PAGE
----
• The cost of infrastructure equipment is pricey and can be prohibitive for smaller companies
  • The potential for network compromise exists with this type of cyber range

What are emulation ranges?

Emulation ranges are dedicated networks that have been created to mirror a production network. This is done by mapping pre-existing network, storage and server items onto a physical network infrastructure. This type of cyber range gives learners a closed-network environment that they can test many different scenarios in. 

These environments can also connect with additional segments, creating a bigger testing environment. Traffic can be generated and emulated for testing purposes. These include protocol emulation, source patterns, traffic flows, different attacks and internet connectivity. The end result is that you can expect a very realistic testing environment when configured correctly.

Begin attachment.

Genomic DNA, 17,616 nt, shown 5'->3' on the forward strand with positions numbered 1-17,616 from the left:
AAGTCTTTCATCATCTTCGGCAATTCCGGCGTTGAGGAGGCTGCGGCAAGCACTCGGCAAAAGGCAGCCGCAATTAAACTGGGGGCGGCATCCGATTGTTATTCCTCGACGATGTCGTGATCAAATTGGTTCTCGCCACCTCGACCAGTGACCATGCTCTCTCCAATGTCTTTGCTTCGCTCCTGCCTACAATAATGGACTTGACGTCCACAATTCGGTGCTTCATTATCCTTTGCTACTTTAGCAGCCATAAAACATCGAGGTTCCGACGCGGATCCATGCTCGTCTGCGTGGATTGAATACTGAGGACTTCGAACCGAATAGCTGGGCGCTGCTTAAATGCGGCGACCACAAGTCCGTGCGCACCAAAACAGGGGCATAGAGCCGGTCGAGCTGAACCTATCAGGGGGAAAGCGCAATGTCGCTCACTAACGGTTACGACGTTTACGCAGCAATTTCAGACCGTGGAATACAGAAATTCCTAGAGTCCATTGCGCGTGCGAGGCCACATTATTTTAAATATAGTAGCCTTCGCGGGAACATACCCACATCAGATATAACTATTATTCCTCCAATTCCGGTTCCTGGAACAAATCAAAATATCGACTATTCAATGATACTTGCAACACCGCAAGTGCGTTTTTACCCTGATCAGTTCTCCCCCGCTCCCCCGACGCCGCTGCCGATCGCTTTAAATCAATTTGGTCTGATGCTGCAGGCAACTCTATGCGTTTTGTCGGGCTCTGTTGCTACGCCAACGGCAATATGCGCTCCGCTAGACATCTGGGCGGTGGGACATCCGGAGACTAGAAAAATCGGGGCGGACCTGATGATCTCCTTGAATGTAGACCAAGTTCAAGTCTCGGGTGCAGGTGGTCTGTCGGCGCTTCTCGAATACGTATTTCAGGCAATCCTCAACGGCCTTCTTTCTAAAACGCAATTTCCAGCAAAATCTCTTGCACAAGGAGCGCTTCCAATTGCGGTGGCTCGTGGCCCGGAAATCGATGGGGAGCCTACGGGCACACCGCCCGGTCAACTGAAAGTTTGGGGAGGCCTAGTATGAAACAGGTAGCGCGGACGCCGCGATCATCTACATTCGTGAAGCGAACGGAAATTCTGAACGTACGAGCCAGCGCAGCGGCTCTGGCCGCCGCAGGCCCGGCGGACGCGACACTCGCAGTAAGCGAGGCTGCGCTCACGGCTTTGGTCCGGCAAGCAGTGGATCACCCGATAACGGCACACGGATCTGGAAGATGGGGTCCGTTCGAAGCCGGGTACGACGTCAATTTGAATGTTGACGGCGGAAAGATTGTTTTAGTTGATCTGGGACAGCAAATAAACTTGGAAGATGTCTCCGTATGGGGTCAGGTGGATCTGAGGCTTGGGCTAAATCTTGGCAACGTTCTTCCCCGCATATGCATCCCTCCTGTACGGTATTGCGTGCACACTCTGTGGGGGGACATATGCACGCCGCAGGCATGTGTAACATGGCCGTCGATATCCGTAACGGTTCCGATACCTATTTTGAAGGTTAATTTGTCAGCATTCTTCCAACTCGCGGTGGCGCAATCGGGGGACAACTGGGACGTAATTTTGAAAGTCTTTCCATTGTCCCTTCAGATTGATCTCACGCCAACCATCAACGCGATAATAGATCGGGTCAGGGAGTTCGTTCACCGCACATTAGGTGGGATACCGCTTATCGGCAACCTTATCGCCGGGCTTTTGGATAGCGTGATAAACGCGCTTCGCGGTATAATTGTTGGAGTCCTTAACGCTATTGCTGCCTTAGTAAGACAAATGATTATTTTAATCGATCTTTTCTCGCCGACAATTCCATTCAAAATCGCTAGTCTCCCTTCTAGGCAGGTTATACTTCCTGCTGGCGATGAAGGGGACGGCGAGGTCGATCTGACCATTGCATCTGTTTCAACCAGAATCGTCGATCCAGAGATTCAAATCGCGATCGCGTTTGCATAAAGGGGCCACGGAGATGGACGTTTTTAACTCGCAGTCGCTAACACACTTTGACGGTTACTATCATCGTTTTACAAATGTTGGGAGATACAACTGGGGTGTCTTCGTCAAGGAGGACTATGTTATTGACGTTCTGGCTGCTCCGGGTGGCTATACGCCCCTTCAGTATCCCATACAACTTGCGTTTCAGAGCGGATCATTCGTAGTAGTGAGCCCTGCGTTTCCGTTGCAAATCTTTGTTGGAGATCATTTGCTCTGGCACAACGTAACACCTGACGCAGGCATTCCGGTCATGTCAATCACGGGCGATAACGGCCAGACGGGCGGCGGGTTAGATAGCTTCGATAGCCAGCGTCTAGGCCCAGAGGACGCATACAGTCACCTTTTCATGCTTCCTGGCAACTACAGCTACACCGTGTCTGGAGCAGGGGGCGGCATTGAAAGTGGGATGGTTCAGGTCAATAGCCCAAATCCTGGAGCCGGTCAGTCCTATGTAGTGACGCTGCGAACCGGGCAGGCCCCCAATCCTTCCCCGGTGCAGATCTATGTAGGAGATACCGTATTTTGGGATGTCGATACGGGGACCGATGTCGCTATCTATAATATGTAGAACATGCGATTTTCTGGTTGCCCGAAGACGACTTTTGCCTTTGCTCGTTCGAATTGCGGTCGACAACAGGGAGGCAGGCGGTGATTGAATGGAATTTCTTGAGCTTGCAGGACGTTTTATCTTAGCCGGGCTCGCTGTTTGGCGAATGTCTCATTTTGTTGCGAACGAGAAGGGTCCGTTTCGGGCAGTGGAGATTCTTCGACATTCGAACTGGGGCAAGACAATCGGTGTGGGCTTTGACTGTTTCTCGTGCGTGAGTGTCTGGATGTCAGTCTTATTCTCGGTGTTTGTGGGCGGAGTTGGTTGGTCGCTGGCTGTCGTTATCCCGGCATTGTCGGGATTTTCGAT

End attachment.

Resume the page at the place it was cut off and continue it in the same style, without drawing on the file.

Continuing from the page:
You can expect realistic DNS resolution from the cyber range’s own DNS servers, which redirect URL requests to cyber range assets, giving your learners a realistic feeling when running through the exercise steps. This allows it to generate traffic for DNS and virtualized internet IP addresses, which is realistic for certain cyber range exercises.

Emulation range examples

The National Cyber Range (NCR) is perhaps the best example of an emulation cyber range. This is a DARPA collaboration which seeks to create a scaled model of the internet. This allows for war games and other simulations of cyberattacks to be carried out in a non-destructive way across interconnected environments.

 Pros of emulation ranges

  • Emulation of network and internet resources creates very realistic testing grounds
  • Internet targets can also be emulated
  • Realistic traffic generation

 Cons of emulation ranges

  • Costs are prohibitive for smaller organizations 
  • Specialized equipment is needed to create realistic environments

What are hybrid ranges?